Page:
Pierce Brown debuts new Red Rising trilogy, cover, plot
Meet 'Iron Gold'
You can’t just break an entire galaxy and not pick up the pieces.
Howlers have reason to howl once more as Pierce Brown, author of the sci-fi adventure trilogy Red Rising, has revealed a heap of information about the brand-new story that will continue the series: Iron Gold.
The book launches a new trilogy (yes, trilogy!) following a new set of protagonists in addition to Darrow, the society-toppling hero who rose from the depths of Mars to conquer a color-coded empire and seize control of its soul — and its ammunition stockpiles.
EW is thrilled to debut the exclusive first look at the cover for Iron Gold, which will be released by Random House in Aug. 2017. The cover alone is an intriguing departure from the rest of the series, boasting a blazing feather against a bright white foundation that sits directly opposite of the dark cosmic tone set by the first trilogy’s cover aesthetic.
To accompany our burning interest in the new cover, Brown also answered some of our burning questions about the exciting trilogy, the news of which should serve as enough inspiration to convince you to reconsider your holiday book binge and revisit the bloody damn world of Red Rising.
ENTERTAINMENT WEEKLY: What inspired you to write a new trilogy?
PIERCE BROWN: To be honest, I was curious. Not just about what happens to an empire once it has been broken, but what rises from the ashes. What happens to rebels once they take on the mantle of rule. Authority is a pressure cooker of responsibility that twists and hardens. Darrow and Mustang will learn it was easier to throw proverbial Molotov cocktails than it is to govern ten billion souls.
And did you at least take a break after the Red Rising trilogy ended!?
I took a meager little break, mostly to stretch my screenwriting muscles.
The book picks up 10 years later, correct? What’s the state of the galaxy?
Yes. And the solar system is in turmoil. The new Solar Republic, led by Darrow and Mustang, has replaced the Society on Mars, Earth, and Luna, and is locked in an existential struggle with the remaining Golds of the Core. A decade-long peace still exists between the Republic and the Golds of the Rim worlds, but something stirs in the darkness out beyond the asteroid belt.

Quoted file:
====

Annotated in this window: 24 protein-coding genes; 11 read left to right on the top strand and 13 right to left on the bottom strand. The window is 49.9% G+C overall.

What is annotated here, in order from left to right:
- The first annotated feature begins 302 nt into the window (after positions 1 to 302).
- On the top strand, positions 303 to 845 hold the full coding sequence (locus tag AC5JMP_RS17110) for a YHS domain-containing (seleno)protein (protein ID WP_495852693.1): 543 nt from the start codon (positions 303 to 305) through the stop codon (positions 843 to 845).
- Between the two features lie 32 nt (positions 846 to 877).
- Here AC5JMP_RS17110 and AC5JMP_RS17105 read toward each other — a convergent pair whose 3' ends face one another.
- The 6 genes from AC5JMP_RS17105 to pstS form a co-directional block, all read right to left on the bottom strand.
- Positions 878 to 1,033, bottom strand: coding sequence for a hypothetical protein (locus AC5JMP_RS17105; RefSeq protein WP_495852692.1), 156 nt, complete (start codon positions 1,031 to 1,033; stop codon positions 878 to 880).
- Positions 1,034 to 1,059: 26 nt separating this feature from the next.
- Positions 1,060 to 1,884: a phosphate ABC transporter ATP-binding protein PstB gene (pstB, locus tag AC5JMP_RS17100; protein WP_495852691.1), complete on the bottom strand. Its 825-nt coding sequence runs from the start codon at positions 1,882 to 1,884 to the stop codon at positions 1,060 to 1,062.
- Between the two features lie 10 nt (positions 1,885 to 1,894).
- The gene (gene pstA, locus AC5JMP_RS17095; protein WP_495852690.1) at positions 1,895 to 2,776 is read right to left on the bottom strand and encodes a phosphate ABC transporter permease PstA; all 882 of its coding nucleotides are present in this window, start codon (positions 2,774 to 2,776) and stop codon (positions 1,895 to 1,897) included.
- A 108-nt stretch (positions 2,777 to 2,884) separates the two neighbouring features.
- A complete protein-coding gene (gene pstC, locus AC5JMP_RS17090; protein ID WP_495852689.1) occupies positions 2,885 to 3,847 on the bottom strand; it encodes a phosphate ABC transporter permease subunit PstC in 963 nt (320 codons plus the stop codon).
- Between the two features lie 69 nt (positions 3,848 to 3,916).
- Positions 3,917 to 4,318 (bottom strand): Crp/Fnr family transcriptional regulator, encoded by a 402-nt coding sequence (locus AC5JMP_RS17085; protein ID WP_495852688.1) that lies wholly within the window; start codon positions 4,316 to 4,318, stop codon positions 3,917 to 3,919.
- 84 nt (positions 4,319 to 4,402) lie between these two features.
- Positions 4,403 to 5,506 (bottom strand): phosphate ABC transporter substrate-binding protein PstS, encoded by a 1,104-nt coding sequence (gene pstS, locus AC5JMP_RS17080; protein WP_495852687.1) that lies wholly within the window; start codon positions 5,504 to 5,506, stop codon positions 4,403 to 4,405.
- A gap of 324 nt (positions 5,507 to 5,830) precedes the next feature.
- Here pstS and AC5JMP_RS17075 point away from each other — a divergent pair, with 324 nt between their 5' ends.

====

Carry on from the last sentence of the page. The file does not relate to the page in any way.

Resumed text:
How will Darrow and Mustang factor into this new story — or not?
Both will be integral characters. They’re barely into their mid-30s, so I’d wager they have a few more tricks up their sleeves.
What can you tell us about this trilogy’s hero and POV?
There are four heroes, if we want to use that word flexibly. Darrow is a POV character. You will recognize one of the others. But two are brand new faces.
What should we make of the title Iron Gold?
The term “Iron Gold” refers to the original Gold conquerors; the founders of Society who were infinitely tougher, smarter, and more brutal than their descendants would become after 700 years of rule. It is an ideal that many of the former ruling class wish to bring back in their fight against the Rising.
What challenges did the new story arc present to you?
Its scope is huge. Far more ambitious than Red Rising. It spans the solar system, weaves in disparate cultures and moons and planets — most of which had to be created from scratch. It has been an exercise not only in world-building but in understanding how the world would affect these diverse characters.
How is this trilogy similar to the types of grand space-hopping stories you established in Red Rising, and how is it notably different?
It has the firefights and midnight duels and blood feuds, but many of the characters are not wrecking balls like Darrow. They must use other means to achieve their goals. Not everyone can blast through the bridge viewport of a Dreadnought, after all…
Now that you’re writing a fourth story, is there anything you perhaps wish you maybe hadn’t done (or killed off) in Morning Star?
I do miss a certain giant. But he casts a long shadow, even from the grave.
Last question: Give me one infuriatingly cryptic tease for fans that won’t make sense until after the book is released.
The sins of the past are not forgotten.